Teachers turn to NASA for Inspiration
With a desire to learn more about aerospace technology, eight teachers gave up part of their summer vacation this year to come to NASA Ames Research Center, Moffett Field, Calif., and become students themselves. The teachers visited Ames as part of the Simulation-Based Aerospace Engineering Teacher Professional Development Program with hopes of learning about technology so they could increase their students’ enthusiasm in science, technology, engineering and math.
“Enthusiasm is contagious. We’re hoping that these teachers go home with a passion for technology that they can share with their students,” said Tom Clausen, Education Specialist at NASA Ames.
Many of the teachers came to Ames from schools that were falling behind academically, and the teachers hoped to be a part of helping students at those schools learn effectively.
“Our school, Wakefield Middle School, has been labeled as underachieving,” said Denise LaClair from Tucson, Ariz. “I want Wakefield Middle School to become one of the premiere schools in Tucson,and I want to have a role in helping achieve this dream.”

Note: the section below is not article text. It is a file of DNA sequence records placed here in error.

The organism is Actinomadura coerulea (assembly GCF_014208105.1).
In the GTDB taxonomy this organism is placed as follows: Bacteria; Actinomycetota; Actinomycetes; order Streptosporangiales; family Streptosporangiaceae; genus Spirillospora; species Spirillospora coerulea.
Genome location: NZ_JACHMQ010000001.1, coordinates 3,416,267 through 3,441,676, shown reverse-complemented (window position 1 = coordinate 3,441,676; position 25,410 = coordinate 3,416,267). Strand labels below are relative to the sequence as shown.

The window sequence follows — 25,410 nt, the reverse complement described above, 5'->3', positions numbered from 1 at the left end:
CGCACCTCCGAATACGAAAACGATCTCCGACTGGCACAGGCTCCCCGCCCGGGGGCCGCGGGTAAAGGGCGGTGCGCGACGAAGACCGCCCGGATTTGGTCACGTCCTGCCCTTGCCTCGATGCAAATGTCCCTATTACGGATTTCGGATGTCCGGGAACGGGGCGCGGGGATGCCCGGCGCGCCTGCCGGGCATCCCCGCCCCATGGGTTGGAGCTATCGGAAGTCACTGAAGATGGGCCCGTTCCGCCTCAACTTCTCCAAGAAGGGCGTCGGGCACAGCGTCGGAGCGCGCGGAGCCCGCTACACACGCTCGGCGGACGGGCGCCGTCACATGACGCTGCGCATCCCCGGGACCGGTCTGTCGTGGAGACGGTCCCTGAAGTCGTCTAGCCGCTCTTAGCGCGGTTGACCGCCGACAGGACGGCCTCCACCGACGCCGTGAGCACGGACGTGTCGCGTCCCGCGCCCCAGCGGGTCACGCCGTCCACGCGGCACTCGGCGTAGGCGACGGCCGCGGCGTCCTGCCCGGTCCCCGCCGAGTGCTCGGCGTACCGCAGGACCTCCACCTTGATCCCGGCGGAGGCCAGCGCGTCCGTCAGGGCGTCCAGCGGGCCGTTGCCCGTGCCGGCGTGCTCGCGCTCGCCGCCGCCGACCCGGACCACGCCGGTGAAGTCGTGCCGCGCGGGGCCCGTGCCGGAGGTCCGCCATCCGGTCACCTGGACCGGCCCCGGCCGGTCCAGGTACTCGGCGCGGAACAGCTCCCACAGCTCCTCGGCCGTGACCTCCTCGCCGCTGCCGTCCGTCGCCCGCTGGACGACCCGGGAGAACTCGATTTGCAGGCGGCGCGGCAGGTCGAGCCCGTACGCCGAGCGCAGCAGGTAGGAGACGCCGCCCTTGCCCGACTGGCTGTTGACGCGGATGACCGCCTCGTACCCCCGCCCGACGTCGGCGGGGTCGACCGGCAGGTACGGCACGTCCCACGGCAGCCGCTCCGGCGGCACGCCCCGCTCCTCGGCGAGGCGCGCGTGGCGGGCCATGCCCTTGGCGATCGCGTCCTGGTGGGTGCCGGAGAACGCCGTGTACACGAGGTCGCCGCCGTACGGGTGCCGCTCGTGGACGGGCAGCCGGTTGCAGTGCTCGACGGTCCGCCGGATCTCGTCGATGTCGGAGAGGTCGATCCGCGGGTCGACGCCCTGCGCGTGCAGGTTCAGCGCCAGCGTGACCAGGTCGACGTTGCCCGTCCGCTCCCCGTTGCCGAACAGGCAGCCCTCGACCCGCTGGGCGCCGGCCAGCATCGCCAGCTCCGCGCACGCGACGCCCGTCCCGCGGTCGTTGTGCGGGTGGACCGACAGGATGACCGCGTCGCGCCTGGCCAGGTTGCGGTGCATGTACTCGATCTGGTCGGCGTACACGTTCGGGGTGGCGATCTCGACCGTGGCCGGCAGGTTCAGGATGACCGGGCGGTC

LaClair is interested in learning new techniques to help students learn and fully understand complex concepts.
“It is amazing how research is showing educators new ways of presenting material and making it relevant to students and applying that in my classroom to engage all students in discovery and learning. Seeing a student’s eyes light up with understanding, use appropriate vocabulary in context, or tell me how much they love programming the rotor in my class really makes my day,” said LaClair.
LaClair is not alone in her love of teaching. The teachers who attended the program all said they enjoyed seeing the reaction of a young student who suddenly understands a concept.
“I enjoy working with young minds and seeing their reactions when they learn concepts. I enjoy helping support my students during such an important time in their development,” said Carolyn Jones from Sahuaro High School in Tucson, Ariz.
These teachers know that the students they are teaching are our future technical work force.
“I enjoy being in a position to impact young people today who will make an impact on the world tomorrow,” said John Sterling from Thomas Jefferson Middle School in Miami, Fla. “I have a unique opportunity to change lives,” added Clara Hall Brown from Miami Central Senior High School in Miami, Fla.
These eight teachers learned about this opportunity different ways – through flyers, their principals, or friends at other schools. They came with the same motivation – to learn more about how to teach their students as effectively as possible. They left with a new understanding of how to approach technical concepts in the classroom.
Ames Research Center, Moffett Field, Calif.